The Denver Post
By Page H1
PHOTO: New Zealand actress Lucy Lawless plays the warrior Xena. PHOTO: The Denver Post/Glen Martin Joann Cosby sits at home among her 'Xena' collectibles. ARE YOU A WARRIOR WOMAN?
Fun article about XENA fandom with quotes from Fans Sandi Jepsen, Joann Cosby, and Dyann Esparza (WHOOSH Staff) and official guide author, Robert Weisbrot and Producer Liz Friedman. WHOOSH is cited as being representative of the websites. Articles mentioned: "Was Xena ever really evil?" [by Debbie White], "Xena and Heathcliff: Byronic Heroes" [by Cathy H. McLain], and "What the Heck is a Chakram, Anyway?" [by Bret Ryan Rudnick]. Proper url given along with Tom's Xena Page's url! Yay!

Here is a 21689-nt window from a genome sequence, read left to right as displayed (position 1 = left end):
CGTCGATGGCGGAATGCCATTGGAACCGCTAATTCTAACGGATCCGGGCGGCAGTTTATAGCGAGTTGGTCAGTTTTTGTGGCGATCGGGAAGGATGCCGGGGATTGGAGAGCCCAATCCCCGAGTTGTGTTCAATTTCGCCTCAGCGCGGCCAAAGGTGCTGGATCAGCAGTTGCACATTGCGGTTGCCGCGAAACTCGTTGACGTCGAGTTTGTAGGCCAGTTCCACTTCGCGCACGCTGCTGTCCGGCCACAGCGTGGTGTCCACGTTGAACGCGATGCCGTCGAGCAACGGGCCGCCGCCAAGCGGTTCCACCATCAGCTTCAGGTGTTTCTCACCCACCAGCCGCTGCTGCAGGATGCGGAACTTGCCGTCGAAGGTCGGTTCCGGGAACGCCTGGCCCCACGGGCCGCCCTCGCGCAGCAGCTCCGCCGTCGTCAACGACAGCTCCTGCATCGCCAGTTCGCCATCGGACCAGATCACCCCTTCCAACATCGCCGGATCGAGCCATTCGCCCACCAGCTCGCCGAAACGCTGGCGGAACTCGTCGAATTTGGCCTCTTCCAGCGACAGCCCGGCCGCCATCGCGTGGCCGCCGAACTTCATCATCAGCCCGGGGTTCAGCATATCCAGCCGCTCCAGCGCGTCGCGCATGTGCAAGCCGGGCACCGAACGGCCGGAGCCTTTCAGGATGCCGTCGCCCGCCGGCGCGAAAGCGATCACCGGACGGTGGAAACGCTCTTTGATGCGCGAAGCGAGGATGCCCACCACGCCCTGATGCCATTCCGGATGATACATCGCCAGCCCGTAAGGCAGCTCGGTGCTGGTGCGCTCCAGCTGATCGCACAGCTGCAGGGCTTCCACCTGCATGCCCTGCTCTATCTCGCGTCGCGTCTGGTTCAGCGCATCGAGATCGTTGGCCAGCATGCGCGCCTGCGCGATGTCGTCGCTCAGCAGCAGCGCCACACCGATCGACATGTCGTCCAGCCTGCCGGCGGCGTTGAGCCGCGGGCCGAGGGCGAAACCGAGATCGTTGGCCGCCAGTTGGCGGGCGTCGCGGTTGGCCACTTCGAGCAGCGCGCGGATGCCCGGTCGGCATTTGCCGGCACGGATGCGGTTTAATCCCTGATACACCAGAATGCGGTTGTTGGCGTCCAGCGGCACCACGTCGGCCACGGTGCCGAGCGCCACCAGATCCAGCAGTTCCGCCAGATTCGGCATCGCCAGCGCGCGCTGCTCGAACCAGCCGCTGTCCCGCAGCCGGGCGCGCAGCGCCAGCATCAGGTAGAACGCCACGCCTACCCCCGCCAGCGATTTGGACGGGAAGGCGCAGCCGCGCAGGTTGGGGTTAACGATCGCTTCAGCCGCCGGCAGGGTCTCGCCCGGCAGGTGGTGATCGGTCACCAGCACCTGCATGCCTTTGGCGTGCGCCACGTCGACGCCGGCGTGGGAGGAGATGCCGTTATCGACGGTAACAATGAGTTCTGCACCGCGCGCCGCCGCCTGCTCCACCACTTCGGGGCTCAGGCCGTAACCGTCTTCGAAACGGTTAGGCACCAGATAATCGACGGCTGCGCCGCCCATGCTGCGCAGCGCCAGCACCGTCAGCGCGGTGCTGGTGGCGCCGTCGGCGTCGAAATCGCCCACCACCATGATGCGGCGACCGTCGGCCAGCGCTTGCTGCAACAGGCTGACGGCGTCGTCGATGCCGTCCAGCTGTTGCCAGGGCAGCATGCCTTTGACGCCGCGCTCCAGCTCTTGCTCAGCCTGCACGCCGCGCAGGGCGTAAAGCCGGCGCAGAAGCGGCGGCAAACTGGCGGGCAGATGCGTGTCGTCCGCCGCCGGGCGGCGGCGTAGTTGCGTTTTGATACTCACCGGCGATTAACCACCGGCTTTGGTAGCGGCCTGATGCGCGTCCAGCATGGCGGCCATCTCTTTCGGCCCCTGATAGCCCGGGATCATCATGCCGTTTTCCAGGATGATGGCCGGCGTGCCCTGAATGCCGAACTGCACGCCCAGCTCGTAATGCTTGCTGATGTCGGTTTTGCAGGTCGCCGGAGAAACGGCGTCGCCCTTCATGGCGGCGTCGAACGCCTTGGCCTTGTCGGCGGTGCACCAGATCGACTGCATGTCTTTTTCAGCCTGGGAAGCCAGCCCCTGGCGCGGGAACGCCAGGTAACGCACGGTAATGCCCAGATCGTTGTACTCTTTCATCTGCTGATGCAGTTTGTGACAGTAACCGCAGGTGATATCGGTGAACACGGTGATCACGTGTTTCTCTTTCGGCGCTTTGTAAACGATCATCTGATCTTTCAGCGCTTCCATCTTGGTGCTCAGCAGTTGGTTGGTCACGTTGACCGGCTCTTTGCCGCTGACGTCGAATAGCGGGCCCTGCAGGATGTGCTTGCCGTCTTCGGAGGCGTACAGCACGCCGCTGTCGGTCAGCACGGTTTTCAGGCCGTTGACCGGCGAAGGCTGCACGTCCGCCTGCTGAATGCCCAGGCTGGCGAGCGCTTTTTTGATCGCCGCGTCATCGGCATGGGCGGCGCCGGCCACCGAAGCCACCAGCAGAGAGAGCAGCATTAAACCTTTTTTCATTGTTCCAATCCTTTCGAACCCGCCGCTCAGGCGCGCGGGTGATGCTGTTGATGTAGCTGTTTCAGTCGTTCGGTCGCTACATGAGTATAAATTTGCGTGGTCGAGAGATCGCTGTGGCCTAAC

She started out as a bad-to-the-bone barbarian intent on killing Hercules and wound up with a soulmate sidekick and a legion of fans who can't get enough of her high-action heroics. What's a warrior princess to do? Millions of viewers worldwide will tune in later this month to find out when "Xena: Warrior Princess," television's highest rated first-run television drama, battles on into a fourth season. They're devoted to the leather-clad, chakram-tossing don't-mess-with-me queen whose brawn, brains and beauty have taken the small screen by storm. "It's groundbreaking, definitely," Denver computer consultant Sandi Jepsen says of the series. "There are so many shows where the strong female character is somebody who is manipulative and a bad character, whereas the good one is the one who gets walked all over. (In 'Xena'), you have a strong character who is also the good character in the show." "Xena: Warrior Princess," which airs locally on KWGN Channel 2 and cable channel USA, travels imaginary ancient lands. She is shadowed by a dark past and Gabrielle, her pure-hearted, red-haired sidekick. The series is packed with outlandishly acrobatic fights; no matter what the odds against her, Xena "kicks butt and takes names later," by one fan's description. But it's the show's less palpable elements - how the two main characters evolve and interact - that keeps many fans tuning in week after week. "Here's a person who's had a very, very dark background, and she's trying to make amends," says Joann Cosby, who works in customer service for ADT Security in Denver. "We all make mistakes; we all do things we're not proud of. And although we can't change the past, we can still do our best from that point on." Granted, Xena's faux pas are more grievous than most. In 1995, she was introduced over a three-episode "arc" of "Hercules: The Legendary Journeys" as a ruthless warrior who had pillaged and murdered her way across ancient Greece. Gradually, with the help of Hercules, whom she had intended to kill, Xena awakens to a more honorable course and sets out to make amends for her savage past by doing good and righting wrong. Still, the courageous warrior princess remains "a woman with the devil on her shoulder, who is constantly fighting the darker side of her own nature," according to Lucy Lawless, the New Zealand actress who stars as the raven-haired, blue-eyed Xena. And that struggle is key to the character's popularity, says series creator and executive producer Rob Tapert, who wed Lawless earlier this year. "That's a story that every person understands at some very basic level: trying to improve their life and stuff that gets in the way - having done things in your past that are wrong, or that come back to haunt you in some way. ... But on top of that, I don't want to draw any attention away from the fact that Lucy and Renee are great." Lawless and Renee O'Connor, who plays Gabrielle, contribute mightily to the success of the series, which is filmed in and around Auckland. "Probably 90 percent of the credit has to go to the way Lucy is able to successfully portray this character," Jepsen says of the statuesque Lawless, whose sheer physical presence and emotional intensity power the show. But it's Xena's devoted, complex friendship with the young bard Gabrielle that provides the emotional linchpin of the series. Producer Liz Friedman has described the bond as "based on love and compassion, unmodified by talk of boyfriends, lipstick and other subjects that female conversations are supposed to feature." Some viewers liken the relationship to sisters or best friends. Others see a deep blush of romance. "There's a definite soul connection," says Dyann Esparza, who works for a Denver telecommunications company. "Whether or not there's an actual sexual element to it, they are kind of like yin and yang." Ever since Gabrielle's remark at the beginning of her travels with Xena that "I'm not the little girl my parents wanted me to be," fans have been given reason - including a second-season kiss - to wonder if the two lead characters aren't more than best buds. Many episodes highlight their love for one another; this season's two-part opener has Xena trekking off to Siberia to search the Amazon Land of the Dead for her friend. ("We left the season with Gabrielle dead, so we have to go get her," Tapert says, reasonably enough.) Tapert acknowledges that "Xena" writers have in the past integrated a gay-friendly subtext while intentionally leaving the nature of the bond ambiguous. "We write for the relationship between the two characters, and at times we even go out of our way to deny it," he says. "It really goes both ways. ... I don't want to go out of the way to push the characters in a way that isn't important for the television show, which is all about the fight to try and do good in your life and find redemption, and have a best friend along the way." The line between friendship and romance is just one of many Tapert and company have walked with remarkable finesse. The series routinely blends comedy with drama and occasionally throws in a musical episode to showcase Lawless' considerable abilities as a singer. It also plays fast and loose with fact and fantasy, mixing historical figures such as Caesar with mythological gods and made-up mortals and immortals in a dizzying hodgepodge that allows Xena to move gracefully across thousands of miles and several millennia. It's a scope almost as vast as the known Xenaverse, a network of Web sites, merchandise, conventions and "Xena"-night socializing that many Xenites find as enjoyable as the show itself. Cosby began watching the series when she still lived in Maryland but hooked up with Colorado fans via the Internet before being transferred to Denver. "I signed on and found that there were chat rooms and merchandise and other people who were just as fanatical as me," she says with a laugh. "Well, that was my spiral down. ... The more and more people I met, the more enthused I became about the show." She estimates she's invested some $ 5,000 in merchandise associated with "Xena" and "Hercules." The series' marketplace includes action figures, videotapes, scripts, T-shirts, comic books, trading cards, calendars, books, posters, sound track CDs, posters, earrings, glassware, ball caps and more. "At my job, they think I'm extremely eccentric," Cosby concedes. "I have my Xena pen, and nobody touches my Xena pen. "It's only when I'm with Xenite buddies that I can truly be myself." Esparza knows the feeling. "I know people don't always get it," she says. "And if it just strikes you as another kind of silly TV show, then that's fine." Esparza didn't own a television when a friend got her hooked on the show, but "Xena" changed that. "For awhile, I still kind of managed to visit people or went back to my parents' house to watch (the show)," she says. "I was finding a way to see it because I was intrigued. Then some friends gave me a tiny color TV and from there it kind of grew." Literally. Esparza now owns a 27-inch color TV and two VCRs. She, too, has tapped into the Xenaverse. "For me, it's really become more about the fans, the people that I've met because of the show. ... A lot of the people that I have met tend to be intelligent; some of them are academics." Whoosh! is representative. One of more than 100 Web sites devoted to the show, the online 'zine bills itself as the journal of the International Association of Xena Studies, a compendium of "quasi-literate, quasi-academic, quasi-fandom" writings. Among its large library of esoteric offerings: "Was Xena ever really evil?" "Xena and Heathcliff: Byronic Heroes" and "What the Heck is a Chakram, Anyway?" (The short answer: A circular weapon dating to 16th century Persia.) And Robert Weisbrot, whose "Xena: Warrior Princess: The Official Guide to the Xenaverse" is perhaps the most comprehensive chronicle of the Xena phenomenon, is a professor of American history at Colby College in Maine. "Xena's very imperfections, setting her apart from the godlike, unshakeably upright Hercules (and from the mass of TV heroes for over four decades) invite viewers to relate to her stumblings and her strivings," concludes Weisbrot, who invites producer Friedman to sum up the character's appeal. "Hercules is the hero we hope is out there," Friedman says. "Xena is the hero we hope is inside us." Cyberdoors to the Xenaverse include Whoosh! (http://whoosh.org) and Tom's Xena Page (http://www.xenafan.com). For fan club and merchandise information, call 888-936-2123.